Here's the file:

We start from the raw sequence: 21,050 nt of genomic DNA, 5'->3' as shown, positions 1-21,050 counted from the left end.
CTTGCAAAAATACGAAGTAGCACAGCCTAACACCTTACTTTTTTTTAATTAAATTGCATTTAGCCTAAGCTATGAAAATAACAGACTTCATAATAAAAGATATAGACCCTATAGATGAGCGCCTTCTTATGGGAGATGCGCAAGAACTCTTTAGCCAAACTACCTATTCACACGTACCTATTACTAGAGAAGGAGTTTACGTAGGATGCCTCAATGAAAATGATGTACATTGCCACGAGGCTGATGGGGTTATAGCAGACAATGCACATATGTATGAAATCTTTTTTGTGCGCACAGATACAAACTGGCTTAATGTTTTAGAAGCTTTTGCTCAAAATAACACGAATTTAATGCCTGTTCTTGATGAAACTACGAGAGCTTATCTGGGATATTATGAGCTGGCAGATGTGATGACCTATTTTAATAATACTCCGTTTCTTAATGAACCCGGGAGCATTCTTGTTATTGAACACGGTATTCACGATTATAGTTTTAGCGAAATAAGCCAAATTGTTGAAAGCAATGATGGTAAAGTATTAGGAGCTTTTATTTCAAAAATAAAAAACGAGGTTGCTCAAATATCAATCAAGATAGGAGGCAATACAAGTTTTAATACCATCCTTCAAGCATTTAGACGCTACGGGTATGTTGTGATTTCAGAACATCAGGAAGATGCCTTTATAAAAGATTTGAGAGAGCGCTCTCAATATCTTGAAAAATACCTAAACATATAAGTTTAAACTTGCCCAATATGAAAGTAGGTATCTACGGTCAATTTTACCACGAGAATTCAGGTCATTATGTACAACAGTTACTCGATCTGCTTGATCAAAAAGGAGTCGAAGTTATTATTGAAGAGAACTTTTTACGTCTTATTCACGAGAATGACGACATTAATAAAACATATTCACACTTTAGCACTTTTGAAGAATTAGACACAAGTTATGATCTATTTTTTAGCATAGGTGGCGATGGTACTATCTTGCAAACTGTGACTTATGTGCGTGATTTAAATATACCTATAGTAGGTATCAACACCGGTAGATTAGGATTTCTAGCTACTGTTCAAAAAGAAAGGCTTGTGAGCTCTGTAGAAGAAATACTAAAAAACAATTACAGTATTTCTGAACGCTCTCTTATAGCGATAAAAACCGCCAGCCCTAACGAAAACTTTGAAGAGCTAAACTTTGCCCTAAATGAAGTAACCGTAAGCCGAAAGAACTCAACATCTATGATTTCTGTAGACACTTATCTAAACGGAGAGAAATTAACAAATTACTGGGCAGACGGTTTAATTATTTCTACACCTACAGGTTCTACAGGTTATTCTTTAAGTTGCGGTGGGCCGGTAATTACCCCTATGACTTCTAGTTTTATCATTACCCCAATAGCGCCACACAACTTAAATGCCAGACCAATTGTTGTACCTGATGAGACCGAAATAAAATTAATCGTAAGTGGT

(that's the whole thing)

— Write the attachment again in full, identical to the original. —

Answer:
We start from the raw sequence: 21,050 nt of genomic DNA, 5'->3' as shown, positions 1-21,050 counted from the left end.
CTTGCAAAAATACGAAGTAGCACAGCCTAACACCTTACTTTTTTTTAATTAAATTGCATTTAGCCTAAGCTATGAAAATAACAGACTTCATAATAAAAGATATAGACCCTATAGATGAGCGCCTTCTTATGGGAGATGCGCAAGAACTCTTTAGCCAAACTACCTATTCACACGTACCTATTACTAGAGAAGGAGTTTACGTAGGATGCCTCAATGAAAATGATGTACATTGCCACGAGGCTGATGGGGTTATAGCAGACAATGCACATATGTATGAAATCTTTTTTGTGCGCACAGATACAAACTGGCTTAATGTTTTAGAAGCTTTTGCTCAAAATAACACGAATTTAATGCCTGTTCTTGATGAAACTACGAGAGCTTATCTGGGATATTATGAGCTGGCAGATGTGATGACCTATTTTAATAATACTCCGTTTCTTAATGAACCCGGGAGCATTCTTGTTATTGAACACGGTATTCACGATTATAGTTTTAGCGAAATAAGCCAAATTGTTGAAAGCAATGATGGTAAAGTATTAGGAGCTTTTATTTCAAAAATAAAAAACGAGGTTGCTCAAATATCAATCAAGATAGGAGGCAATACAAGTTTTAATACCATCCTTCAAGCATTTAGACGCTACGGGTATGTTGTGATTTCAGAACATCAGGAAGATGCCTTTATAAAAGATTTGAGAGAGCGCTCTCAATATCTTGAAAAATACCTAAACATATAAGTTTAAACTTGCCCAATATGAAAGTAGGTATCTACGGTCAATTTTACCACGAGAATTCAGGTCATTATGTACAACAGTTACTCGATCTGCTTGATCAAAAAGGAGTCGAAGTTATTATTGAAGAGAACTTTTTACGTCTTATTCACGAGAATGACGACATTAATAAAACATATTCACACTTTAGCACTTTTGAAGAATTAGACACAAGTTATGATCTATTTTTTAGCATAGGTGGCGATGGTACTATCTTGCAAACTGTGACTTATGTGCGTGATTTAAATATACCTATAGTAGGTATCAACACCGGTAGATTAGGATTTCTAGCTACTGTTCAAAAAGAAAGGCTTGTGAGCTCTGTAGAAGAAATACTAAAAAACAATTACAGTATTTCTGAACGCTCTCTTATAGCGATAAAAACCGCCAGCCCTAACGAAAACTTTGAAGAGCTAAACTTTGCCCTAAATGAAGTAACCGTAAGCCGAAAGAACTCAACATCTATGATTTCTGTAGACACTTATCTAAACGGAGAGAAATTAACAAATTACTGGGCAGACGGTTTAATTATTTCTACACCTACAGGTTCTACAGGTTATTCTTTAAGTTGCGGTGGGCCGGTAATTACCCCTATGACTTCTAGTTTTATCATTACCCCAATAGCGCCACACAACTTAAATGCCAGACCAATTGTTGTACCTGATGAGACCGAAATAAAATTAATCGTAAGTGGT